Reps of 18 synagogues rally support to make national organization ‘more transparent, accountable and responsive.’
A group of disaffected leaders of 18 Young Israel synagogues has begun soliciting support for constitutional changes that they say would make the National Council of Young Israel “more transparent, accountable and responsive to member branches.”
The action came in the wake of a June 24 conference call meeting of representatives from Young Israel’s 150 member synagogues.
An item originally on the agenda — to expel a Syracuse synagogue for refusing to pay dues and electing a woman president — was withdrawn shortly before the teleconference.
The group’s leaders reportedly refused repeated requests from delegates to discuss the removed agenda item. In addition, they are said to have refused to answer questions about the organization’s constitution or the ability of an affiliated synagogue to resign from the organization.
Shaarei Torah Orthodox Congregation of Syracuse had been affiliated with Young Israel but resigned in 2008 after saying it had received a threat from the National Council.
“We were told that if our [woman president] did not resign immediately, they would sue us for having used their name for years and would also claim our assets,” said Beverly Marmor, the synagogue’s immediate past president.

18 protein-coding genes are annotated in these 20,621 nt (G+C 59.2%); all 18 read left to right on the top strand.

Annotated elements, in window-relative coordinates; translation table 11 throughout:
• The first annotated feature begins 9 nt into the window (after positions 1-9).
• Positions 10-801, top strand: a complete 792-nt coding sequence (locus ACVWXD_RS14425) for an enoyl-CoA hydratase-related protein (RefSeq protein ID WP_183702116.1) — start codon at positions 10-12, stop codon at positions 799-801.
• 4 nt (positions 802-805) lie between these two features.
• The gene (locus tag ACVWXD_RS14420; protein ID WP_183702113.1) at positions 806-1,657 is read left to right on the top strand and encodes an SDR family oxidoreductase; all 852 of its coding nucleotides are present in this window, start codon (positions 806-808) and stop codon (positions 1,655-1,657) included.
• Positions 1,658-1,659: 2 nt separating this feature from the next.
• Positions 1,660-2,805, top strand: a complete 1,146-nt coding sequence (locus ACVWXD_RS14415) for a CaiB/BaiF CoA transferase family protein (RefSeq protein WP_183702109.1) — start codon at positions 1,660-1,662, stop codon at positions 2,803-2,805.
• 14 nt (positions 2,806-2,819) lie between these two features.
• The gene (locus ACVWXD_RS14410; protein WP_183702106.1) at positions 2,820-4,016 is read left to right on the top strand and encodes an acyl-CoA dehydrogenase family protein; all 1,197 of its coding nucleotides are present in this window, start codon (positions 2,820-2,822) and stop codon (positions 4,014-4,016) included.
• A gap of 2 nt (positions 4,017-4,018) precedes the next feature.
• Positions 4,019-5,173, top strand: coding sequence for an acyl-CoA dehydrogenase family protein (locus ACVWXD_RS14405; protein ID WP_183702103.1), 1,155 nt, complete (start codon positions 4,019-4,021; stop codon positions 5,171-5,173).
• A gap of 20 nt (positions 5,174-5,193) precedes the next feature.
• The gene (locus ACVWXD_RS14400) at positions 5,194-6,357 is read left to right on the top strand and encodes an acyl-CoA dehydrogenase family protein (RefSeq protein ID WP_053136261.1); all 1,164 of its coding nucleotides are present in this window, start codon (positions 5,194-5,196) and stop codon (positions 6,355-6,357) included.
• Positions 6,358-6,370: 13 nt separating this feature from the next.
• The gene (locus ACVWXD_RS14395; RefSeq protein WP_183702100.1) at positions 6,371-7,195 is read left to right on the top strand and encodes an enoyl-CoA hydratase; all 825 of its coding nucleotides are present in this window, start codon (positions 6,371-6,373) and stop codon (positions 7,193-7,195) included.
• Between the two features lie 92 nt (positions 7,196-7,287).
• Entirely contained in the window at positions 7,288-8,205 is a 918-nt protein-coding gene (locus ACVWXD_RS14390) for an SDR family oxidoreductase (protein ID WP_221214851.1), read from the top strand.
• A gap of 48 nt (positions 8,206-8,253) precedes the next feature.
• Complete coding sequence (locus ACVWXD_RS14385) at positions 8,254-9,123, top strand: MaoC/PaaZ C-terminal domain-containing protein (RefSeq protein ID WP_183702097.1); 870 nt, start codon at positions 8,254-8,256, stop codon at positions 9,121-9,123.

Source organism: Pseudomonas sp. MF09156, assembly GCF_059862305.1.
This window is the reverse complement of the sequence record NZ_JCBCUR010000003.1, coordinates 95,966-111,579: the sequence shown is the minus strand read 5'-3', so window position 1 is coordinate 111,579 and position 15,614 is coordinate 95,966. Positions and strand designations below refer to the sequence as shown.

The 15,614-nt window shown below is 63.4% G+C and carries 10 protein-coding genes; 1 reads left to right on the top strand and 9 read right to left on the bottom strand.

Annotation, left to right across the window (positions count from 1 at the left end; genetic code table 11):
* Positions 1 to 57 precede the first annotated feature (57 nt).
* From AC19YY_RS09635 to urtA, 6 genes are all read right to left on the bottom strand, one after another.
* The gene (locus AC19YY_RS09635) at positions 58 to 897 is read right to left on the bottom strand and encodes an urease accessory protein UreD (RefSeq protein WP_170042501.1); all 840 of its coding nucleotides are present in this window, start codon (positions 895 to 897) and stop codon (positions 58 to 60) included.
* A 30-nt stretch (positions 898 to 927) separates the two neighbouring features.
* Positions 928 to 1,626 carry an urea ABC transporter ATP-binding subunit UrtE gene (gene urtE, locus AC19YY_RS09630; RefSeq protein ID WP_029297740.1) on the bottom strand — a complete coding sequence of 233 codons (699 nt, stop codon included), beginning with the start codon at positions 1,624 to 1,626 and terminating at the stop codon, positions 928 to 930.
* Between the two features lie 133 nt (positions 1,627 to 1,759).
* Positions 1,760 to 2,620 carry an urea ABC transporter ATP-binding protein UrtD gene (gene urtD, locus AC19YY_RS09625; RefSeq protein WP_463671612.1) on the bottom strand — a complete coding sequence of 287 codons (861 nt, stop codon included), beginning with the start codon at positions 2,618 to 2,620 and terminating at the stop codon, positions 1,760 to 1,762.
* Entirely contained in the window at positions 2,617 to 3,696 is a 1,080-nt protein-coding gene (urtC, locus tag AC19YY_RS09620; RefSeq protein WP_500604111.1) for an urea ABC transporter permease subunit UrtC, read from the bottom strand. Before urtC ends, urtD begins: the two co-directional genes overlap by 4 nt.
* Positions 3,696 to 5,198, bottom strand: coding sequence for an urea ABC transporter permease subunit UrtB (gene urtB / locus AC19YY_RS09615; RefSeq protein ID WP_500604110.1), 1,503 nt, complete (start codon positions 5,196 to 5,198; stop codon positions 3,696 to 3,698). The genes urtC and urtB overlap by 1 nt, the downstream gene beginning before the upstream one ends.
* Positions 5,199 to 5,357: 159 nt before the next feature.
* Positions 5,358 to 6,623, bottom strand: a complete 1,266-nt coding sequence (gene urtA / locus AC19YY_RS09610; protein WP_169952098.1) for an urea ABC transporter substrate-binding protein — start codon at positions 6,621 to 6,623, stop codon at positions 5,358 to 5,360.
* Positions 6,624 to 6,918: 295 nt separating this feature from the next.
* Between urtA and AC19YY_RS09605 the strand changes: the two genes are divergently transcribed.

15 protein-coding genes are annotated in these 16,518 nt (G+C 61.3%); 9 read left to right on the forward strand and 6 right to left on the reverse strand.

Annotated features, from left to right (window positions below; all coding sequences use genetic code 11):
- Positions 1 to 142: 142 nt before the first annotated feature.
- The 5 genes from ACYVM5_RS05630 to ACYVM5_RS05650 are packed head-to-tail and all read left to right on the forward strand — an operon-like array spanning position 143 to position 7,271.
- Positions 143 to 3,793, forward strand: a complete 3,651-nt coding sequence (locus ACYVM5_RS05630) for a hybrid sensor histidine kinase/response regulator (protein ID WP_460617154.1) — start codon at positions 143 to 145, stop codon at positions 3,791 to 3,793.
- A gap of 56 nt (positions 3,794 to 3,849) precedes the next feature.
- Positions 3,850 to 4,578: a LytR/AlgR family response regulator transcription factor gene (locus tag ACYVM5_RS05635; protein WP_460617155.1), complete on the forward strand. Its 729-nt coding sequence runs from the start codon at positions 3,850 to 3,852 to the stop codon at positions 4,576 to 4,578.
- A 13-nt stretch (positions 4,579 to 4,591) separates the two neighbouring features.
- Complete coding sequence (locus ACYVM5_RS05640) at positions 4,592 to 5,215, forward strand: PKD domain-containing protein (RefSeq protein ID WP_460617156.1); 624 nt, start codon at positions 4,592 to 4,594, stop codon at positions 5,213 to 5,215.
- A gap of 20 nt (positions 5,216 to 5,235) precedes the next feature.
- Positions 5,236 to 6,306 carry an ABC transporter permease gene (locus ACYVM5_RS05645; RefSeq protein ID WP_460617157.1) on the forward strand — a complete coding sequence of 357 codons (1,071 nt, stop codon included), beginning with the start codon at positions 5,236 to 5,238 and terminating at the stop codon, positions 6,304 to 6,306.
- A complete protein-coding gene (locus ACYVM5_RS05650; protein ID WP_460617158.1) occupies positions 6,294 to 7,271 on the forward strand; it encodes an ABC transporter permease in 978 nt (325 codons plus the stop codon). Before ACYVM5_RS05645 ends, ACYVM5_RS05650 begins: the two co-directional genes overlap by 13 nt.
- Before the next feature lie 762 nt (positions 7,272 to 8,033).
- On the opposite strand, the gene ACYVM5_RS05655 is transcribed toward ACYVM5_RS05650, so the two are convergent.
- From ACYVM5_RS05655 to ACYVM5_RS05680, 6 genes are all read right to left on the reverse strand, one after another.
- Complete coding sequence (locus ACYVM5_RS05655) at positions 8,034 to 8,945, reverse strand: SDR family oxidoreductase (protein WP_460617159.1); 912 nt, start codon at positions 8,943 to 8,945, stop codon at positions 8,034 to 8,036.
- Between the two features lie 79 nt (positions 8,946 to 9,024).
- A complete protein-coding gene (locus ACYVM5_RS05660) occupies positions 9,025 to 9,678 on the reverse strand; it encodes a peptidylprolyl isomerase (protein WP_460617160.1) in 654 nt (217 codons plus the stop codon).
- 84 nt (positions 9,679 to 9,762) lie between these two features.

She said the synagogue owns its building, a parsonage and at least three Torahs.
Although Marmor said her synagogue sent a letter to the National Council informing it of the resignation and a name change from Young Israel-Shaarei Torah of Syracuse, the National Council refused to recognize the resignation.
In a memo to delegates in advance of the June 24 conference call, delegates were told that attempts to resolve the conflict with the Syracuse congregation had been unsuccessful. And it said that the National Council had “determined that the branch could not resign …”
It went on to say that the synagogue’s resignation letter subjected the congregation to “disciplinary proceedings.”
Delegates said they understood that to mean that, according to the constitution, the synagogue’s “assets, both personal and real, shall become the property of the organization.”
One of the proposed constitutional changes would require a two-thirds vote of the delegates before the National Council could bring legal action “against a branch, former branch, rabbi of a branch, president or other board member of a branch in his or her representative capacity of that branch...”
Another proposed change would repeal the section of the constitution that calls for the seizing of the assets of a dissolved or expelled branch. And a third proposal would allow branches to resign from Young Israel.
A spokesman for the group that put forth these proposed changes said 35 member synagogues must agree to support the proposals in order for them to be presented to a convention of the delegates. He said the proposals just began circulating and that already more than 20 synagogues have signed on.
“After we get the required number of signatures, we will propose to the president that he call an emergency meeting [of the congregations] to vote on them.”
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